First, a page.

Friday, August 22, 2014
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Corrected

USA Today

Error (USA Today, Michele Chabin, 11/29/13): Evangelical Christians don't just farm here beyond the Green Line, Israel's internationally recognized border.

Correction (12/4/13): The description of the Green Line between Israel and the West Bank was misstated in a story Nov. 29 about Israeli settler farms. It is the Israeli-Jordanian armistice line from the 1949 Arab-Israeli war.



Error (USA Today, Michele Chabin and Vanessa O'Brien, 3/20/13): Palestinians here said Obama should focus on the Israeli checkpoints and a cement security barrier that has prevented Palestinian terrorists from blowing up buses in Israel, but bar all but a few thousand Palestinians from accessing jobs, universities and hospitals in Israel.

Correction (3/25/13): A story on Palestinians in the West Bank on March 20 should have made clear that the number of Palestinians who work in Israel annually exceeds 30,000, and the number who receive medical treatment in Israeli hospitals surpassed 200,000 in 2012, according to Israel's Ministry of Foreign Affairs.



Error (USA Today, 5/23/11): Israel Prime Minister Benjamin Netanyahu had rejected the idea of basing Israel’s western border on the armistice lines that have existed since the end of the Six-Day War in 1967, and have yet to be resolved.

Correction (5/27/11): A story Monday on President Obama's speech on Israel-Palestinian peace talks misstated the location of the armistice line between Israel and the West Bank. It is along eastern Israel.



Error (USA Today, Michele Chabin, 9/30/10): Israel encouraged Jews to move to the West Bank. Religious Jews saw it as a divine right of the Jewish people to live in land that was once part of ancient Israel, where God first spoke to the patriarch Abraham. The military wanted settlers to create a buffer zone between Israel and its enemies.

Correction (10/7/10): A story Sept. 30 about Israeli settlements gave an incorrect location for where the Bible says God first spoke to Abraham. It was in Mesopotamia.



Error (USA Today, Martin Patience, 12/14/05): The terminal at the entrance to Bethlehem, a city that is surrounded by a 24-foot-high concrete barrier. . .

Correction (1/6/06): A Dec. 14 story about new Israeli security facilities should have said a 24-foot-high barrier separates Bethlehem from Jerusalem, but does not surround the entire town.



Error (USA Today, Andrea Stone, 4/19/05): About 8,000 Jewish settlers control 40% of Gaza, a 139-square-mile strip along the Mediterranean Sea that is home to more than 1.3 million Palestinians.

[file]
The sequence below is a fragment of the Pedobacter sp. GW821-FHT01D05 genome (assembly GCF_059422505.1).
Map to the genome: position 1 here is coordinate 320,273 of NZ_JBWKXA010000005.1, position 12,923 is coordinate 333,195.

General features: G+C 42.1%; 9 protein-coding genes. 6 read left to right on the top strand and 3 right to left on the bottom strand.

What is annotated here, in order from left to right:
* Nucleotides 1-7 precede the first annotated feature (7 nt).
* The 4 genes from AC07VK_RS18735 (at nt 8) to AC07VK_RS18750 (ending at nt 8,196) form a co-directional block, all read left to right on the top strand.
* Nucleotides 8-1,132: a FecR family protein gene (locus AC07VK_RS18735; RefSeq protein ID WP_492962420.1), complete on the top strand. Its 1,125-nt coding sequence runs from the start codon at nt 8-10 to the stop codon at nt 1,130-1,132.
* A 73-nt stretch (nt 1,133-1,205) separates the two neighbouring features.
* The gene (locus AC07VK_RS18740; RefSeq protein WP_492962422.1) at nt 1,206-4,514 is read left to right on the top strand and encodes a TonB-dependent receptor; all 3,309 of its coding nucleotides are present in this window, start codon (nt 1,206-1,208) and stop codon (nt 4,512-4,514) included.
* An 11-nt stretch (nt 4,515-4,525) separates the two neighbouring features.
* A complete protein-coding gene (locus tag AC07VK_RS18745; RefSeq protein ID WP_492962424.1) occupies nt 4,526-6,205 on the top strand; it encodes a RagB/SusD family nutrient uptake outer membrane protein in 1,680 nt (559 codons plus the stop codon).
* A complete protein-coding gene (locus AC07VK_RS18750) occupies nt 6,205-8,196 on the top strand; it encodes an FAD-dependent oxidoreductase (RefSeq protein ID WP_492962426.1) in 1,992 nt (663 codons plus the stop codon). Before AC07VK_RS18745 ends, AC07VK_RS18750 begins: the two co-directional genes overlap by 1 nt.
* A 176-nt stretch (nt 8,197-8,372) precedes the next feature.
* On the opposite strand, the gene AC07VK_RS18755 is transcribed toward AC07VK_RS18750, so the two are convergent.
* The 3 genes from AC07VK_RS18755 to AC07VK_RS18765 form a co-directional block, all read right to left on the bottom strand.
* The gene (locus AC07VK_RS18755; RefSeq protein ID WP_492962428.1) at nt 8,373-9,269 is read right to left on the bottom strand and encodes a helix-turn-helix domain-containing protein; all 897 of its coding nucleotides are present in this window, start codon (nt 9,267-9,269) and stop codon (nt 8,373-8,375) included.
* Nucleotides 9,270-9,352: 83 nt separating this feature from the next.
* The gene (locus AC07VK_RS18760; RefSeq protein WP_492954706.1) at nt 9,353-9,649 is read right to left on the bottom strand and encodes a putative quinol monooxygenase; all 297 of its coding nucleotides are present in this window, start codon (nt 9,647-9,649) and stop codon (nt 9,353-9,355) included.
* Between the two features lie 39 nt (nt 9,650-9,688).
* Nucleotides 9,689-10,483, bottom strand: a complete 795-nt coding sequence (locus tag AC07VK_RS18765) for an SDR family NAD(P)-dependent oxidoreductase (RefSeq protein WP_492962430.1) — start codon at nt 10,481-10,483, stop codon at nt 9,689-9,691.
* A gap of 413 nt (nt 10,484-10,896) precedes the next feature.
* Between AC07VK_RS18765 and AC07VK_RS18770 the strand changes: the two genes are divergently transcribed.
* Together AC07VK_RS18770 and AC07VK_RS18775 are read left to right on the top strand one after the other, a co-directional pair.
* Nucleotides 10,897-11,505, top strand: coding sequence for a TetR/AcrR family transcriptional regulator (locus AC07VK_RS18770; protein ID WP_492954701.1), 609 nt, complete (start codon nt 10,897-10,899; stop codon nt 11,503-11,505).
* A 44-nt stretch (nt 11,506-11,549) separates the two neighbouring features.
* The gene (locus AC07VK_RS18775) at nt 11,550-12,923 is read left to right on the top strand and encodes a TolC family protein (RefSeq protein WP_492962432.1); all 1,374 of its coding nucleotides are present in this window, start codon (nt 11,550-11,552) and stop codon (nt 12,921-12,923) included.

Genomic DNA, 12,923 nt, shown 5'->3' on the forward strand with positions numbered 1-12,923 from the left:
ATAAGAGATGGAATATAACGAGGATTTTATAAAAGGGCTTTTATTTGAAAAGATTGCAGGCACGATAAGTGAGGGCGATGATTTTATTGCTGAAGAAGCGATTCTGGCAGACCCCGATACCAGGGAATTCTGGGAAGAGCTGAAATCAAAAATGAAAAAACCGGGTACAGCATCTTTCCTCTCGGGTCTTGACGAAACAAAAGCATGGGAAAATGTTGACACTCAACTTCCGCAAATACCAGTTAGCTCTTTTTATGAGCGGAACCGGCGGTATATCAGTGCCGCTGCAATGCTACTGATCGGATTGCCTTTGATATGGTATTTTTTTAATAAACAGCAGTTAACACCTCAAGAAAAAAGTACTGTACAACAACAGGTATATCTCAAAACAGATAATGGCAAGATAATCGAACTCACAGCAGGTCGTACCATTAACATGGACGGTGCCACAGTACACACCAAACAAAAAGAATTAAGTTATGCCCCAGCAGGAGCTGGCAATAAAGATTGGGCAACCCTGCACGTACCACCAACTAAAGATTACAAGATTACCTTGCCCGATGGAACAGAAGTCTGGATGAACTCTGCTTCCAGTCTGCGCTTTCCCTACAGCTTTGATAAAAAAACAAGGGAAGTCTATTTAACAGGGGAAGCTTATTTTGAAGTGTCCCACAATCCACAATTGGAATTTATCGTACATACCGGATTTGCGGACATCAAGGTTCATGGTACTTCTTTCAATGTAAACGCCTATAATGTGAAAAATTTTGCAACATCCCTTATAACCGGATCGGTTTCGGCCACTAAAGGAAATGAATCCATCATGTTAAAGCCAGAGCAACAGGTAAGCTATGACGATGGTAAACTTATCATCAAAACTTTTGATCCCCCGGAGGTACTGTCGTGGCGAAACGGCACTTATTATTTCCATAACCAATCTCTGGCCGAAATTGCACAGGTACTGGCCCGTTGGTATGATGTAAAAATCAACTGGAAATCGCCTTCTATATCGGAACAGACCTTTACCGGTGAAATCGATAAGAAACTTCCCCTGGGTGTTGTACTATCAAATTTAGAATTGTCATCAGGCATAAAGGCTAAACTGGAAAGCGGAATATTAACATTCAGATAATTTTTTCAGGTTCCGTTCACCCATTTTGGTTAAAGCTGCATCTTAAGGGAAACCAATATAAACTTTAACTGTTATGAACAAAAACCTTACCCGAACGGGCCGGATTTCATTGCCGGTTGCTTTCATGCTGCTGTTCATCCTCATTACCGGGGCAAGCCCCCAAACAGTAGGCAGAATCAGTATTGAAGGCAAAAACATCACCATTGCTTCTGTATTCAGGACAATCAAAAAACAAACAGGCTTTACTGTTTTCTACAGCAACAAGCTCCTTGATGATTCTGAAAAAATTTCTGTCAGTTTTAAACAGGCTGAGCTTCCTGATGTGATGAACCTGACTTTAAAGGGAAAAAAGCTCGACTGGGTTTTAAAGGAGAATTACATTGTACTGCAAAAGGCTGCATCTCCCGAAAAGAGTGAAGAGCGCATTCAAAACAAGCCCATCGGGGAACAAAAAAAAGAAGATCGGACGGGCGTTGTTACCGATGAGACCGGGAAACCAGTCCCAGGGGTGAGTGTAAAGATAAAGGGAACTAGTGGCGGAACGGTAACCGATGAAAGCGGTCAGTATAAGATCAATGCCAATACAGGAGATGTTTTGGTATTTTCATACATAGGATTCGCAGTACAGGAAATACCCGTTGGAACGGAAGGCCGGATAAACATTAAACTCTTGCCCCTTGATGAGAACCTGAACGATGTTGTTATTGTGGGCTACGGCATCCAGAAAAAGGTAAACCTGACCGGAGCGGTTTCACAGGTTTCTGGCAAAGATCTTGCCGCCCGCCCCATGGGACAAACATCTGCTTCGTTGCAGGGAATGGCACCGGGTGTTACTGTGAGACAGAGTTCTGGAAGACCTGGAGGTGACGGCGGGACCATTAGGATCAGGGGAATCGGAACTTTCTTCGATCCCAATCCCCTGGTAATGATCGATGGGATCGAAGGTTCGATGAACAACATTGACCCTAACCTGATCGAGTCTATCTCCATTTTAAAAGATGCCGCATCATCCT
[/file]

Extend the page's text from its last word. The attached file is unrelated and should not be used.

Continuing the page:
Correction (4/25/05): An article in Tuesday’s editions should have explained that estimates vary on the amount of land controlled by Israel and Jewish settlers in Gaza. When roads, Israeli military installations and temporary security zones are included, the estimate is as high as 40%, according to Palestinian academics Mohammed El-Samhouri and Hazim Abu Shanab. Estimates by Israel’s Foreign Ministry and Peace Now don’t include those areas and range from 15%-25%.



Error (USA Today, Richard Benedetto, 4/12/05): The future expansion [of Maale Adumim] would cut the West Bank in two and seal off East Jerusalem from the West Bank.

Correction (4/17/05): Israel's planned expansion of the Maale Adumim settlement near Jerusalem would separate Palestinian-populated areas. It would not split the West Bank in two, as a story Tuesday incorrectly stated.



Error (USA Today, Andrea Stone, 2/8/05): Arafat had dreamed of spending eternity on the Mount of Olives in Jerusalem.

Correction (2/9/05): The late Palestinian leader Yasser Arafat said he wanted to be interred in Jerusalem on what Muslims call the Noble Sanctuary and Jews call the Temple Mount. A story Tuesday misstated his wishes.



Error (USA Today, wire reports, 1/04/05): About 500,000 Jews were expelled from their homes in Arab nations during the 1948 war . . . .

Correction (1/11/05): A story on Jan. 4 should have said that Israel took in an estimated 580,000 of the total number of Jews who fled Arab countries following the 1948 war.



Error (USA Today, Barbara Slavin, 10/7/04): The flap came as Israel pursued its biggest military offensive in Gaza, in response to rocket attacks on Israeli settlements.

Correction (10/12/04): A story in Thursday's editions should have said that an Israeli offensive in Gaza was in response to Palestinian rocket attacks within Israel's pre-1967 borders as well as on Israeli settlements.